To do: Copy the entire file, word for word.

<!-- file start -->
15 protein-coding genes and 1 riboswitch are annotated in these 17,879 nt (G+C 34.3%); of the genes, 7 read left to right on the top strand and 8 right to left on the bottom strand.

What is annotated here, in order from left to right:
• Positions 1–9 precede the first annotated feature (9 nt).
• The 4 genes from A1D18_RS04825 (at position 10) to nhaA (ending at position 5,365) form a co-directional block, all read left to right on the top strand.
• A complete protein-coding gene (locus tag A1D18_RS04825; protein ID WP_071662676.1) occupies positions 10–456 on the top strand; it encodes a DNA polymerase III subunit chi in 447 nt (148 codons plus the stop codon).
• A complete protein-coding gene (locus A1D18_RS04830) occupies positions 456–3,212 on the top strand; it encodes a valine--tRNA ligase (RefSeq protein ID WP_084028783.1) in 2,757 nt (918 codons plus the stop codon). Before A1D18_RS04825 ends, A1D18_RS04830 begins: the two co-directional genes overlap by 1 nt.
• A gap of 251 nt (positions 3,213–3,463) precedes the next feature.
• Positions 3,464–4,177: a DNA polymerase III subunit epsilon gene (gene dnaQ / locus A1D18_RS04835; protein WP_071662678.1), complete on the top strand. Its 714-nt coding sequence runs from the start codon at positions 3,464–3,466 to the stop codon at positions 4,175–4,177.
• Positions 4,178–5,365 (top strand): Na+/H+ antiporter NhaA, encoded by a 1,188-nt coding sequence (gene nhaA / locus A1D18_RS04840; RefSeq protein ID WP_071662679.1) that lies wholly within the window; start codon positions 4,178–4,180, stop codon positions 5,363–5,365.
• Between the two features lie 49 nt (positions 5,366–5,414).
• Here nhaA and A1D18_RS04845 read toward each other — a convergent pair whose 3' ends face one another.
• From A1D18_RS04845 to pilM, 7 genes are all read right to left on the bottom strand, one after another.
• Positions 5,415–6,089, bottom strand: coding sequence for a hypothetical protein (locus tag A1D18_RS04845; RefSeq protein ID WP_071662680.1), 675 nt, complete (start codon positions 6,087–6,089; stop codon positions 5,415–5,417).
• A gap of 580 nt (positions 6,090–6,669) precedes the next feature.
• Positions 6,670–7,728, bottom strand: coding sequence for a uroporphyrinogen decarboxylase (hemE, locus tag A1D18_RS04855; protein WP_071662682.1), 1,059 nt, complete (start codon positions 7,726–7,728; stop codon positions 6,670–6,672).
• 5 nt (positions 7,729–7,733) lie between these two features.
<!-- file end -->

15 protein-coding genes and 1 riboswitch are annotated in these 17,879 nt (G+C 34.3%); of the genes, 7 read left to right on the top strand and 8 right to left on the bottom strand.

What is annotated here, in order from left to right:
• Positions 1–9 precede the first annotated feature (9 nt).
• The 4 genes from A1D18_RS04825 (at position 10) to nhaA (ending at position 5,365) form a co-directional block, all read left to right on the top strand.
• A complete protein-coding gene (locus tag A1D18_RS04825; protein ID WP_071662676.1) occupies positions 10–456 on the top strand; it encodes a DNA polymerase III subunit chi in 447 nt (148 codons plus the stop codon).
• A complete protein-coding gene (locus A1D18_RS04830) occupies positions 456–3,212 on the top strand; it encodes a valine--tRNA ligase (RefSeq protein ID WP_084028783.1) in 2,757 nt (918 codons plus the stop codon). Before A1D18_RS04825 ends, A1D18_RS04830 begins: the two co-directional genes overlap by 1 nt.
• A gap of 251 nt (positions 3,213–3,463) precedes the next feature.
• Positions 3,464–4,177: a DNA polymerase III subunit epsilon gene (gene dnaQ / locus A1D18_RS04835; protein WP_071662678.1), complete on the top strand. Its 714-nt coding sequence runs from the start codon at positions 3,464–3,466 to the stop codon at positions 4,175–4,177.
• Positions 4,178–5,365 (top strand): Na+/H+ antiporter NhaA, encoded by a 1,188-nt coding sequence (gene nhaA / locus A1D18_RS04840; RefSeq protein ID WP_071662679.1) that lies wholly within the window; start codon positions 4,178–4,180, stop codon positions 5,363–5,365.
• Between the two features lie 49 nt (positions 5,366–5,414).
• Here nhaA and A1D18_RS04845 read toward each other — a convergent pair whose 3' ends face one another.
• From A1D18_RS04845 to pilM, 7 genes are all read right to left on the bottom strand, one after another.
• Positions 5,415–6,089, bottom strand: coding sequence for a hypothetical protein (locus tag A1D18_RS04845; RefSeq protein ID WP_071662680.1), 675 nt, complete (start codon positions 6,087–6,089; stop codon positions 5,415–5,417).
• A gap of 580 nt (positions 6,090–6,669) precedes the next feature.
• Positions 6,670–7,728, bottom strand: coding sequence for a uroporphyrinogen decarboxylase (hemE, locus tag A1D18_RS04855; protein WP_071662682.1), 1,059 nt, complete (start codon positions 7,726–7,728; stop codon positions 6,670–6,672).
• 5 nt (positions 7,729–7,733) lie between these two features.